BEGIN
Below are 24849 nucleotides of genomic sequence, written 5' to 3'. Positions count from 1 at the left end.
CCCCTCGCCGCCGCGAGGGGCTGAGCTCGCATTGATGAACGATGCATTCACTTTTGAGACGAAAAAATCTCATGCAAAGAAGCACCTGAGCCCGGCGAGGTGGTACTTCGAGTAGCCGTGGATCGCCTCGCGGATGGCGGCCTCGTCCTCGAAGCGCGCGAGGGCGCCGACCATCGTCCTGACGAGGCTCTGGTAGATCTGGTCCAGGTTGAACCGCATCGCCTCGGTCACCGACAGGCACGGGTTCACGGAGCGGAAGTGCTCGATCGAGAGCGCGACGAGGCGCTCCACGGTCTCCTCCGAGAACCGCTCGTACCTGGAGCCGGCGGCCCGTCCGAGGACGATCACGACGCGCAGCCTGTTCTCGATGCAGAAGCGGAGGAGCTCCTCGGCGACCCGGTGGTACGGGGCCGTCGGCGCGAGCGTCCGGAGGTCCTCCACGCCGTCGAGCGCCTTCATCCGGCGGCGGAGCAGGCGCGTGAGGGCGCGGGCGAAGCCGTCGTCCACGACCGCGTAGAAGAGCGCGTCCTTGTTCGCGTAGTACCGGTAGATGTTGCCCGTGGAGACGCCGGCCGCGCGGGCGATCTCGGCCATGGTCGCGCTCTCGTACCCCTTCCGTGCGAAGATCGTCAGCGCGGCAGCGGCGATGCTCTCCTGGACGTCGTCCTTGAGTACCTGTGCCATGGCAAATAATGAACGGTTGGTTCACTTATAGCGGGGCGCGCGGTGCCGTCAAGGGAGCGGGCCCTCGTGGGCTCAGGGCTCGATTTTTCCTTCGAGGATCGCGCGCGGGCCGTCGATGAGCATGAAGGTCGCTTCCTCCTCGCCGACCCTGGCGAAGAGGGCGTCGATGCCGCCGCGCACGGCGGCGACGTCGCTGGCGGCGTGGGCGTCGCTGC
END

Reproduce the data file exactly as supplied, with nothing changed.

Below are 24849 nucleotides of genomic sequence, written 5' to 3'. Positions count from 1 at the left end.
CCCCTCGCCGCCGCGAGGGGCTGAGCTCGCATTGATGAACGATGCATTCACTTTTGAGACGAAAAAATCTCATGCAAAGAAGCACCTGAGCCCGGCGAGGTGGTACTTCGAGTAGCCGTGGATCGCCTCGCGGATGGCGGCCTCGTCCTCGAAGCGCGCGAGGGCGCCGACCATCGTCCTGACGAGGCTCTGGTAGATCTGGTCCAGGTTGAACCGCATCGCCTCGGTCACCGACAGGCACGGGTTCACGGAGCGGAAGTGCTCGATCGAGAGCGCGACGAGGCGCTCCACGGTCTCCTCCGAGAACCGCTCGTACCTGGAGCCGGCGGCCCGTCCGAGGACGATCACGACGCGCAGCCTGTTCTCGATGCAGAAGCGGAGGAGCTCCTCGGCGACCCGGTGGTACGGGGCCGTCGGCGCGAGCGTCCGGAGGTCCTCCACGCCGTCGAGCGCCTTCATCCGGCGGCGGAGCAGGCGCGTGAGGGCGCGGGCGAAGCCGTCGTCCACGACCGCGTAGAAGAGCGCGTCCTTGTTCGCGTAGTACCGGTAGATGTTGCCCGTGGAGACGCCGGCCGCGCGGGCGATCTCGGCCATGGTCGCGCTCTCGTACCCCTTCCGTGCGAAGATCGTCAGCGCGGCAGCGGCGATGCTCTCCTGGACGTCGTCCTTGAGTACCTGTGCCATGGCAAATAATGAACGGTTGGTTCACTTATAGCGGGGCGCGCGGTGCCGTCAAGGGAGCGGGCCCTCGTGGGCTCAGGGCTCGATTTTTCCTTCGAGGATCGCGCGCGGGCCGTCGATGAGCATGAAGGTCGCTTCCTCCTCGCCGACCCTGGCGAAGAGGGCGTCGATGCCGCCGCGCACGGCGGCGACGTCGCTGGCGGCGTGGGCGTCGCTGC